How will we want to live tomorrow? When it comes to answering this question, designers in all disciplines play important roles as they propose ideas, develop processes and structures and/or shape living environments and relationships. A future worth living can be created in environments where mindset and design are attentive and sustainable. The COVID-19 pandemic has demonstrated the importance of being flexible and creative today to develop new “futures.” This is one of the reasons why Shaping futures by Design is the slogan of MCBW 2021.
Nature and technology as opposite poles
Designed by Kochan & Partner, the MCBW 2021 key visual expands early manifestations of natural life to include artificial elements: The android octopus symbolizes encounters between evolution and the future and between nature and technology. These features deserve a great deal of attention not only because of their extreme vulnerability but also because of their essential potential for innovations and sustainable solutions – design potential that must be leveraged responsibly.
Deep sea geniuses
Octopodes, also referred to as cephalopods or as octopuses, may be some of the planet’s most fascinating creatures. For more than 500 million years they have been journeying through deep seas, coastal waters, and tide pools. They range from tiny bobtail squids measuring only a few millimeters to giant species of more than five meters. Octopodes have blue blood and three hearts. Their arms and legs are attached directly to their bodies, allowing them to be in perpetual motion with the gracefulness of dancers. By nature octopuses are adaptable, very fast, and strikingly intelligent. This is why they sometimes are referred to as the humans of the oceans. Octopodes express their thoughts and moods, for example, when communicating with friends or foes, by changing their skin color, and they adapt quickly to a changing environment. These sensitive, smart and rational creatures exhibit an explicit interest in the world around them: To try to understand it, they observe, react, and continue learning instinctively. These skills also are of utmost importance to us humans, particularly when it comes to creating the future.
Human skills – boon and bane
From artificial intelligence and bionics to genetic engineering, mankind has made great strides in how it confronts nature and technology. While we celebrate our continued research successes, nature continues to hold numerous secrets and surprises for us, some of which we may unlock unintentionally. Man-made phenomena such as climate change and the COVID-19 pandemic are daily reminders that each of our advancements comes with a set of responsibilities. How far can we push our society ahead without provoking unpredictable reactions from nature?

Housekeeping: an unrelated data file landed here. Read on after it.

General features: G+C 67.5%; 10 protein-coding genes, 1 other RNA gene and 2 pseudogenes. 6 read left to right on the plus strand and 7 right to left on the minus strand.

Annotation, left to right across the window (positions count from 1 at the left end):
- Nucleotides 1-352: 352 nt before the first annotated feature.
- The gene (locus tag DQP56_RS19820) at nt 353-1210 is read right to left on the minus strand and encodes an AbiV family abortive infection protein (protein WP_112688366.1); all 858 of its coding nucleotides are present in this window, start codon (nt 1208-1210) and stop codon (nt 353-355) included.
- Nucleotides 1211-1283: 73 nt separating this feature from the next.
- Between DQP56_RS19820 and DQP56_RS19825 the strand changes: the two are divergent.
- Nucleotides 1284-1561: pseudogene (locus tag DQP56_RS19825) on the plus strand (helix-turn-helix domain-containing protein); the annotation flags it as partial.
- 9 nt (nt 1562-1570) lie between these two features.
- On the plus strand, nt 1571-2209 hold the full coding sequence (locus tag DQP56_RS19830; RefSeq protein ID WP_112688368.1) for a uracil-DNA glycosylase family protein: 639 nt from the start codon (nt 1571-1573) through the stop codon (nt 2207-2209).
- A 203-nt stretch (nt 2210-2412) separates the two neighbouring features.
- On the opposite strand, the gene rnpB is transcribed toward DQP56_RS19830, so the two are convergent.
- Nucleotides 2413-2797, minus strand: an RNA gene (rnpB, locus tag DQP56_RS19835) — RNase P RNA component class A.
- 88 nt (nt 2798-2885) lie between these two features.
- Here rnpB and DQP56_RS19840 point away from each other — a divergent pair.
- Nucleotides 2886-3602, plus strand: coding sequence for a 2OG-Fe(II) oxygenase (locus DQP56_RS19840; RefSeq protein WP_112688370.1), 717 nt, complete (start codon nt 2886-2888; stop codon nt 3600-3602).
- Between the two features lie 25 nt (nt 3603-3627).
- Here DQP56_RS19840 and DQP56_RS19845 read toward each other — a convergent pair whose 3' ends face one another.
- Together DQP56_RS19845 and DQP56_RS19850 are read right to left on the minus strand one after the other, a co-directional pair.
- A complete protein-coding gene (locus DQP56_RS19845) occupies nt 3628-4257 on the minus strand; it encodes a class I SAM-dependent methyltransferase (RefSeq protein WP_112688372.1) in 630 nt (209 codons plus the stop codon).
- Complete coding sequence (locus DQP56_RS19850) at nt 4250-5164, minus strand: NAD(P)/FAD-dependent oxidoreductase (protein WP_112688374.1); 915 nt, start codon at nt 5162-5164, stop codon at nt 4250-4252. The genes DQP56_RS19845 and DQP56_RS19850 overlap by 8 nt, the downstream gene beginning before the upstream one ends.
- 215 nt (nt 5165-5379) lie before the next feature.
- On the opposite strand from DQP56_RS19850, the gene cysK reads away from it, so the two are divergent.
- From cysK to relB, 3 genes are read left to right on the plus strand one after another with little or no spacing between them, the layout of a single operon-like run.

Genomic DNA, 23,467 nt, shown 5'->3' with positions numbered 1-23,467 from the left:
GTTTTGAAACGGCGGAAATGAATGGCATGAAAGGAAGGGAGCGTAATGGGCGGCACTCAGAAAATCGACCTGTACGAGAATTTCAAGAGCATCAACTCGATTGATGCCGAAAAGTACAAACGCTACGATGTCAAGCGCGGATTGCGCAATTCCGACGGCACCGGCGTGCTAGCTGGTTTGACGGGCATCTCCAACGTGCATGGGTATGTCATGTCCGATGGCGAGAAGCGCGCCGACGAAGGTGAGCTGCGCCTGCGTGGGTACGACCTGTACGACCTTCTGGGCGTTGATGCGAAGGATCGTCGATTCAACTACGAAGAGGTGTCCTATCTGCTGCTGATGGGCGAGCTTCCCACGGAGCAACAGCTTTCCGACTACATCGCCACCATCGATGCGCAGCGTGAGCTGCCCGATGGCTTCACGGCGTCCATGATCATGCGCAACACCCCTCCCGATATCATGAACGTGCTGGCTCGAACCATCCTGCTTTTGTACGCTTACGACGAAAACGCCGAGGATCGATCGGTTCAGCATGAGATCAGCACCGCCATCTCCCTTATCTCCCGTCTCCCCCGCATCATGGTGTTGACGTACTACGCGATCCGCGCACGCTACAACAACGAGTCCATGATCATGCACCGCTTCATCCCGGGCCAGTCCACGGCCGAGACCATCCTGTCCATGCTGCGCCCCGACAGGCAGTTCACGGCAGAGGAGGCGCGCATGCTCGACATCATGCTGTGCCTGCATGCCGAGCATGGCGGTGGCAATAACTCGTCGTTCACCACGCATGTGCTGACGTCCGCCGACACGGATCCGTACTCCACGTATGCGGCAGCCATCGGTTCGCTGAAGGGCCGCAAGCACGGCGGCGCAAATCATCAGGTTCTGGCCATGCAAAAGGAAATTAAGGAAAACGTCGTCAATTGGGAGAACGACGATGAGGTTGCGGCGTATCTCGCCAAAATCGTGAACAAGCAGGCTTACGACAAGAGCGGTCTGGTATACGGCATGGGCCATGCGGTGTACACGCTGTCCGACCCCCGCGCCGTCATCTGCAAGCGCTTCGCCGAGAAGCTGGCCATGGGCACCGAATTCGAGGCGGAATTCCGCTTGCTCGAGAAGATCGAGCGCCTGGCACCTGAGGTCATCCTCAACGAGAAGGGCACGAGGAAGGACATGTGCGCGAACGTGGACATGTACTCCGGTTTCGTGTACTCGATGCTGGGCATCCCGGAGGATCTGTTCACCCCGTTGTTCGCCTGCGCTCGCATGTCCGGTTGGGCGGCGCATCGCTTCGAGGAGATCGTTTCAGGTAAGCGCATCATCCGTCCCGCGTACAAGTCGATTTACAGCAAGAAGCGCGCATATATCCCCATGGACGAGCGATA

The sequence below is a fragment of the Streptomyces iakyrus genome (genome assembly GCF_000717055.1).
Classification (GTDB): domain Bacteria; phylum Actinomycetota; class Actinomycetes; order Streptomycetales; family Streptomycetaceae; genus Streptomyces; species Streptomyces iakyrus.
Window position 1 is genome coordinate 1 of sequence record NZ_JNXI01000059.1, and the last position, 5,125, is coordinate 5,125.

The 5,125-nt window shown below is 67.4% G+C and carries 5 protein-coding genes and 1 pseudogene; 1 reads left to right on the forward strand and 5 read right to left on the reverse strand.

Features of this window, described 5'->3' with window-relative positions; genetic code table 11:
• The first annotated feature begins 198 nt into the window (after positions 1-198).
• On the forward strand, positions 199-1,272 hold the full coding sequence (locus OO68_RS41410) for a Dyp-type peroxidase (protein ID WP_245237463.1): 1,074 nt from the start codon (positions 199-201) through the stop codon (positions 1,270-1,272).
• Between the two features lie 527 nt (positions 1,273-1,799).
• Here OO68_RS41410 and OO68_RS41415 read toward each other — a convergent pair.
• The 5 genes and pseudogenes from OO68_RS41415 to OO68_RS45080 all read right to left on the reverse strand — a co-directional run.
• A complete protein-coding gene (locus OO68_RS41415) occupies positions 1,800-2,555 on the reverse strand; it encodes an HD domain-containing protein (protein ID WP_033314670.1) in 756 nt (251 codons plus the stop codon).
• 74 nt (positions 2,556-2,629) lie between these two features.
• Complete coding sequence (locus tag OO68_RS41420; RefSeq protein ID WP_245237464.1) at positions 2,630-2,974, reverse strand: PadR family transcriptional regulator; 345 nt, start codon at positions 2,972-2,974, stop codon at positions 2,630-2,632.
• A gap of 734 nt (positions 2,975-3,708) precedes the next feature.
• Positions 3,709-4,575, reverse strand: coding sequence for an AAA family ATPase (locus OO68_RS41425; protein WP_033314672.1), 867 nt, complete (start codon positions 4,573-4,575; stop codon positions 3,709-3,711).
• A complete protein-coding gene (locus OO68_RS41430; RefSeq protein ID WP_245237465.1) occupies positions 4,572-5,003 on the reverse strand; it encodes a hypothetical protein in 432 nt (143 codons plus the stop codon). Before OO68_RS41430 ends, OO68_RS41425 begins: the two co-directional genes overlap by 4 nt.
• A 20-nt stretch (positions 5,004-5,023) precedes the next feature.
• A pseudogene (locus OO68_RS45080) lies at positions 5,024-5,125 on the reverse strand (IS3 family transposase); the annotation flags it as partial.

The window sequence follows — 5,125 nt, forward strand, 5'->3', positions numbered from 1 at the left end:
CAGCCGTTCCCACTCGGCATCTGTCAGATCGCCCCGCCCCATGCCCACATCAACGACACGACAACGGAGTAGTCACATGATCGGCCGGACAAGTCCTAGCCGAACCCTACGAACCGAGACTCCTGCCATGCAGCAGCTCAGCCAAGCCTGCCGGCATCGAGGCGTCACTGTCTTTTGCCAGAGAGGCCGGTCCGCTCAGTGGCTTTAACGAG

Androids, our "new" friends
We treasure our relationships with androids and robots that merge the artificial and the natural. Modern literary mention dates back to the turn of the 19th century. Both Maschinenmann (1789) by Jean Paul (born in Wunsiedel, Germany) and Mary Shelly’s Frankenstein (1818), part of which takes place in Ingolstadt, Germany, are examples of world-famous works which reference Bavaria. The early days of film also saw human-like robots, for example, Metropolis (1927) by Fritz Lang, that were both fascinating and menacing. While robots have become indispensable in many fields, so far androids mainly are employed in the care sector, for household chores, for entertainment purposes, to push food tray carts, dispense beverages, clean windows or floors, and to carry heavy loads. Androids can translate texts into sign language for people with hearing disabilities and can help autistic persons improve their communications skills. However, in some cases androids have not been able to measure up to the expectations set for them. For example, more than half of the 243 robots at a robot hotel were removed after guests complained. At the same time, medical implants may increasingly be transforming people themselves into androids.
MCBW 2021 key visual: the Octoid
MCBW 2021’s key visual typifies the many-sided responsibilities vested in people who design the future: With its head reminiscent of a robot, the octopus combines the robust appearance of technology with elements of nature’s vulnerability. The butterflies symbolize transformation processes, and the fresh green color on the android’s “ear” embodies miniature gardens that constitute their own ecosystems. The creature’s synthetic skin references current research projects that enable robots to perceive their environments in more detail and respond appropriately to changes. The composite of octopus and android that is the Octoid represents a bold vision of the future because a future worth living requires passion and flexibility, instinct and intellect, thoughtfulness and progress.
Our future – a question of design
As we continue relentlessly to globalize, digitize and accelerate our world, the need of society and of the economy for sustainable and socially responsible concepts and courses of action increases. How we want to live, learn, communicate, and work tomorrow is a matter of design. In this complex time, MCBW sets out to address this challenging and at the same time exciting confrontation with the future and take a look at tomorrow’s world through the eyes of design. MCBW’s special focus will be on the Future of Health, Future of Security, Future of Work, Future of Education, Future of Communication, and Future of Cities.
Copyright pictures: MCBW & iStock